Introduction to Communication Networks



Syllabus And Lecture Slides: Please check for updates.

Newsgroup: news:ucb.class.ee122

Link to BSPACE


·         HW 7 solutions.

·         Final exams for Spring 2004 and Spring 2005 and the Solution2005.

·         CORRECTION: Regular office hours for TAs from May 7 – May 15. TAs will also be present during Prof Parekh’s office hours on May 16 at 11.00 am.

·         The GSIs will be holding a review for the final on Thursday, May 11 from 6.30pm to 8.30pm in Room 60, Evans.

·         Homework 7 is out. Check syllabus. It is not due!

·         Special Office hours for the finals - May 11, 2.00 pm, Qualcomm Room (258 Cory) – Prof Tse and May 16, 11.00 am, Qualcomm Room – Prof Parekh.

·         There is a typo in Kurose Ross Page 519, middle paragraph – it is CSMA/CA and NOT CDMA/CA.

·         Programming Assignment 3 out. Check syllabus.

·         Final Exam is on May 17 from 5pm-8pm in Room 50, Birge Hall.

·         Programming Assignment Group numbers are here.


TuTh 12:30pm-2:00pm  150 GSPP 


Abhay Parekh, Room 273 Cory, parekh@eecs

David Tse, Room 257 Cory, dtse@eecs


Common Office Hours: 2-3 Tues, 476 Cory, 2-3 Thurs, 258 Cory.

Discussion Sections: 

1.   M 1:00 - 2:00 p.m., 247 CORY (25395) Nikhil Shetty

2.    W 10:00 - 11:00 a.m., 247 CORY (25398) Nikhil Shetty

3.    W 4:00 - 5:00 p.m., 247 CORY (25401) Marghoob Mohiyuddin

4.    F 10:00 - 11:00 a.m., 299 CORY (25404) Marghoob Mohiyuddin


Teaching Assistants:

Marghoob Mohiyuddin (marghoob@eecs)
Office Hours: Room 197 Cory, Mondays 12:40 – 1:40 pm, Wednesdays 12:40 – 1:40 pm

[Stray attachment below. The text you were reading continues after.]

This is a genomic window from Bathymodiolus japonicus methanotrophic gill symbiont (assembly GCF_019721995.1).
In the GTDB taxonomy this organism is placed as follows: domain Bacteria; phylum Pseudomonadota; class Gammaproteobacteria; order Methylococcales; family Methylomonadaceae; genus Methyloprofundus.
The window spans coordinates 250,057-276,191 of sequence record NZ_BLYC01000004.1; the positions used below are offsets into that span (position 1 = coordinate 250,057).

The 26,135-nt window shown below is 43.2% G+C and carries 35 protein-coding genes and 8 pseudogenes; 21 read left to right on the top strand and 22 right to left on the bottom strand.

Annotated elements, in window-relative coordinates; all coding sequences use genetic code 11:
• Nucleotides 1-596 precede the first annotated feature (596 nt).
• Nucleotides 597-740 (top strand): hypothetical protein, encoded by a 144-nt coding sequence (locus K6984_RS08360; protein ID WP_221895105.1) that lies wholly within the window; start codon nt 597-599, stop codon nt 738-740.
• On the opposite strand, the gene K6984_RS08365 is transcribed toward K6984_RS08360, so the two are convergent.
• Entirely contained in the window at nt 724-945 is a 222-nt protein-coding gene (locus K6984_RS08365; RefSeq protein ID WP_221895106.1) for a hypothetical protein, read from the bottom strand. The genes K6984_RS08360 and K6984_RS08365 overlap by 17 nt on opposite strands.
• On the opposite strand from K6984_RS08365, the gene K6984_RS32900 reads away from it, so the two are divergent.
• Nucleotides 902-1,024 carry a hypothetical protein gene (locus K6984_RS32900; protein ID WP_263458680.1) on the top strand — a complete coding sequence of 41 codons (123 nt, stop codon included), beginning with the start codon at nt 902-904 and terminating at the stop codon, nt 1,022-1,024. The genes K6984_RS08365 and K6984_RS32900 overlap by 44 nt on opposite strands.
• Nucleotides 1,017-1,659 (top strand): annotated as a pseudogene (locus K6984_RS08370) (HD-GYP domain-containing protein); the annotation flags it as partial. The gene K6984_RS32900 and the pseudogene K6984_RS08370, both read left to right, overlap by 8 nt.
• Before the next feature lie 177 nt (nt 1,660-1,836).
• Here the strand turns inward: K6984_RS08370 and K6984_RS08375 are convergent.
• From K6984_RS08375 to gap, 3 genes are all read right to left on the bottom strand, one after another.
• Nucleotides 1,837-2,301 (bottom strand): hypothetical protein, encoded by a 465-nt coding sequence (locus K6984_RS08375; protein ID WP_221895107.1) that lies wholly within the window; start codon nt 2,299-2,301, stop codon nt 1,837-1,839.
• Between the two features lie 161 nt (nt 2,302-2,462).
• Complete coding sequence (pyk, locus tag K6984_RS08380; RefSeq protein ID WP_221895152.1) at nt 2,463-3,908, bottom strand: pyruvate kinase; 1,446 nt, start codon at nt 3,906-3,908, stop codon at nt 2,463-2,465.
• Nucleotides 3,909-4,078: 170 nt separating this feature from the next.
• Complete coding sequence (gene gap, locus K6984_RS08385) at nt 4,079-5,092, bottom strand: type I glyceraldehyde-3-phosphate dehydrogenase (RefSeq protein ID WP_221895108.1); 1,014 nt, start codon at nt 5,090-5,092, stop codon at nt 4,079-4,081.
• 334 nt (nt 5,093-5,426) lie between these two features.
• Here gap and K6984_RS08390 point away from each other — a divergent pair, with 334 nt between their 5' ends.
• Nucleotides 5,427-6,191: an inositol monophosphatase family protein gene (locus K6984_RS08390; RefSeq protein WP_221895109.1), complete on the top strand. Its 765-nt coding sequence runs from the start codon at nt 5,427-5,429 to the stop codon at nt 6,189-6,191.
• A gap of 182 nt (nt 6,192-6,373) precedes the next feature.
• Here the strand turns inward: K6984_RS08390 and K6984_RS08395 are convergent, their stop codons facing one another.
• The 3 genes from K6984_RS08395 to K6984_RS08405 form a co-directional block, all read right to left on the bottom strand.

Nikhil Shetty (nikhils@eecs)
Office Hours: Room 197 Cory, Mondays 2:30 – 3:30 pm, Wednesdays 11.00 – 12:00 am

Course Description:

This course is an introductory survey of the design and implementation of computer networks. We take a top-down approach and will focus on the concepts and fundamental design principles that have contributed to the global Internet's scalability and robustness and will survey the underlying technologies --- e.g., Ethernet, switches, wireless access --- that have led to the Internet's phenomenal success.


Topics include: Internet architecture, layering principles, application layer and the World Wide Web, transport layer congestion/flow/error control, routing, addressing, multicast, packet scheduling, switching, medium access control, wireless access, network security, and networking programming interfaces. There will be both written and Java programming assignments, as well as one project using the network simulator ns2.




The required course textbook is Computer Networking by J. Kurose and K. Ross, 3rd Edition, published by Addison Wesley. Richard Stevens' books on TCP/IP programming (e.g., TCP/IP Illustrated, v1: The Protocols) are excellent references for socket programming.



Math 53 or 54. CS 61B and 61C are highly recommended. You should know Java, data structures, some algebra and calculus, and basic probability (means, standard deviations, etc.). A rudimentary understanding of computer architecture and operating systems, while not required, would be helpful (CS61C). The TAs will spend very little time reviewing material that is not specific to networking. We  assume that you either know the material that is supposed to be covered in those courses, or that you are willing to learn the material as necessary. We will not cover any of this material in the lectures.



Homework Assignments (6) (15%)

Programming Assignments (3) (15%)

Project (15%)

Midterm (20%)

Final (35%)



Refer to the Syllabus.


Midterm: Mar 14 in class

Final: May 17, 5-8pm.